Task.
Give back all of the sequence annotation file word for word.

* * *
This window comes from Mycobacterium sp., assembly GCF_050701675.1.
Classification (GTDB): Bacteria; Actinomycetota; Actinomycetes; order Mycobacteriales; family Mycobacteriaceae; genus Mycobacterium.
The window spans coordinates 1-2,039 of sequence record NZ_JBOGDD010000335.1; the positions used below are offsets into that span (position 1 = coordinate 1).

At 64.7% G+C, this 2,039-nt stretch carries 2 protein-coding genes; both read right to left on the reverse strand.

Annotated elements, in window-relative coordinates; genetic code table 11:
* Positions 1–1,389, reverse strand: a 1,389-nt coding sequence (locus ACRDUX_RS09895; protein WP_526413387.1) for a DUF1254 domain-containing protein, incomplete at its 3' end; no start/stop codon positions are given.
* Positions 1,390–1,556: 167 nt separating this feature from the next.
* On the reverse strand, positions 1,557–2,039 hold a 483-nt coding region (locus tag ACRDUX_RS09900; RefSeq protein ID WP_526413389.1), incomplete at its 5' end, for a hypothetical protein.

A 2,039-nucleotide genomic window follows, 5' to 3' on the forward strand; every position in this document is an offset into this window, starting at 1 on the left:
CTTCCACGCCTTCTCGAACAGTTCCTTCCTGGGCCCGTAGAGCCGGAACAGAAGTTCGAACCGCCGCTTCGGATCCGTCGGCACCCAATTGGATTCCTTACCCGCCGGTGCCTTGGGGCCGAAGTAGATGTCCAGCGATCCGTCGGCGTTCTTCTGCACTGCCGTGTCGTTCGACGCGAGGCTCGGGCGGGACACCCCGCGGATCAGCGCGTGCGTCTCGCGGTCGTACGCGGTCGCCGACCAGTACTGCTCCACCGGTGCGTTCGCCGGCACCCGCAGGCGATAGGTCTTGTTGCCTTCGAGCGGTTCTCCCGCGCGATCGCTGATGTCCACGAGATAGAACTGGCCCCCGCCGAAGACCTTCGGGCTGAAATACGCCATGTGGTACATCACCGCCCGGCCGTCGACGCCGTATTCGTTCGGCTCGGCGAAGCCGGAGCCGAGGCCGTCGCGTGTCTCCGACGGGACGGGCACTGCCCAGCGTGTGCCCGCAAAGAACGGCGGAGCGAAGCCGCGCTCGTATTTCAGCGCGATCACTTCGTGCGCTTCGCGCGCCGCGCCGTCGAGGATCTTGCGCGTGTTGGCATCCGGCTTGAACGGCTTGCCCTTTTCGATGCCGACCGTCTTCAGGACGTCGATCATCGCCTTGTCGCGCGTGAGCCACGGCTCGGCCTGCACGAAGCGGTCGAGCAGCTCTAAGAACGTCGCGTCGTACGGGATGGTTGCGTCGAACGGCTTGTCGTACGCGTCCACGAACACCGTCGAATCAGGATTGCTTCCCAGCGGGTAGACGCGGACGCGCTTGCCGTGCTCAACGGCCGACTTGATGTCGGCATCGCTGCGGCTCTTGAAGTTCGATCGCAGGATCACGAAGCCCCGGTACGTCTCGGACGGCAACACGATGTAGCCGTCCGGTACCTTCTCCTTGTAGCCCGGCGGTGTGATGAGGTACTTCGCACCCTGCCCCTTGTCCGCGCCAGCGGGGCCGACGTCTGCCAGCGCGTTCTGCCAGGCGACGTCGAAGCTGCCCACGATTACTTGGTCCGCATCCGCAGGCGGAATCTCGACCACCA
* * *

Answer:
This window comes from Mycobacterium sp., assembly GCF_050701675.1.
Classification (GTDB): Bacteria; Actinomycetota; Actinomycetes; order Mycobacteriales; family Mycobacteriaceae; genus Mycobacterium.
The window spans coordinates 1-2,039 of sequence record NZ_JBOGDD010000335.1; the positions used below are offsets into that span (position 1 = coordinate 1).

At 64.7% G+C, this 2,039-nt stretch carries 2 protein-coding genes; both read right to left on the reverse strand.

Annotated elements, in window-relative coordinates; genetic code table 11:
* Positions 1–1,389, reverse strand: a 1,389-nt coding sequence (locus ACRDUX_RS09895; protein WP_526413387.1) for a DUF1254 domain-containing protein, incomplete at its 3' end; no start/stop codon positions are given.
* Positions 1,390–1,556: 167 nt separating this feature from the next.
* On the reverse strand, positions 1,557–2,039 hold a 483-nt coding region (locus tag ACRDUX_RS09900; RefSeq protein ID WP_526413389.1), incomplete at its 5' end, for a hypothetical protein.

A 2,039-nucleotide genomic window follows, 5' to 3' on the forward strand; every position in this document is an offset into this window, starting at 1 on the left:
CTTCCACGCCTTCTCGAACAGTTCCTTCCTGGGCCCGTAGAGCCGGAACAGAAGTTCGAACCGCCGCTTCGGATCCGTCGGCACCCAATTGGATTCCTTACCCGCCGGTGCCTTGGGGCCGAAGTAGATGTCCAGCGATCCGTCGGCGTTCTTCTGCACTGCCGTGTCGTTCGACGCGAGGCTCGGGCGGGACACCCCGCGGATCAGCGCGTGCGTCTCGCGGTCGTACGCGGTCGCCGACCAGTACTGCTCCACCGGTGCGTTCGCCGGCACCCGCAGGCGATAGGTCTTGTTGCCTTCGAGCGGTTCTCCCGCGCGATCGCTGATGTCCACGAGATAGAACTGGCCCCCGCCGAAGACCTTCGGGCTGAAATACGCCATGTGGTACATCACCGCCCGGCCGTCGACGCCGTATTCGTTCGGCTCGGCGAAGCCGGAGCCGAGGCCGTCGCGTGTCTCCGACGGGACGGGCACTGCCCAGCGTGTGCCCGCAAAGAACGGCGGAGCGAAGCCGCGCTCGTATTTCAGCGCGATCACTTCGTGCGCTTCGCGCGCCGCGCCGTCGAGGATCTTGCGCGTGTTGGCATCCGGCTTGAACGGCTTGCCCTTTTCGATGCCGACCGTCTTCAGGACGTCGATCATCGCCTTGTCGCGCGTGAGCCACGGCTCGGCCTGCACGAAGCGGTCGAGCAGCTCTAAGAACGTCGCGTCGTACGGGATGGTTGCGTCGAACGGCTTGTCGTACGCGTCCACGAACACCGTCGAATCAGGATTGCTTCCCAGCGGGTAGACGCGGACGCGCTTGCCGTGCTCAACGGCCGACTTGATGTCGGCATCGCTGCGGCTCTTGAAGTTCGATCGCAGGATCACGAAGCCCCGGTACGTCTCGGACGGCAACACGATGTAGCCGTCCGGTACCTTCTCCTTGTAGCCCGGCGGTGTGATGAGGTACTTCGCACCCTGCCCCTTGTCCGCGCCAGCGGGGCCGACGTCTGCCAGCGCGTTCTGCCAGGCGACGTCGAAGCTGCCCACGATTACTTGGTCCGCATCCGCAGGCGGAATCTCGACCACCA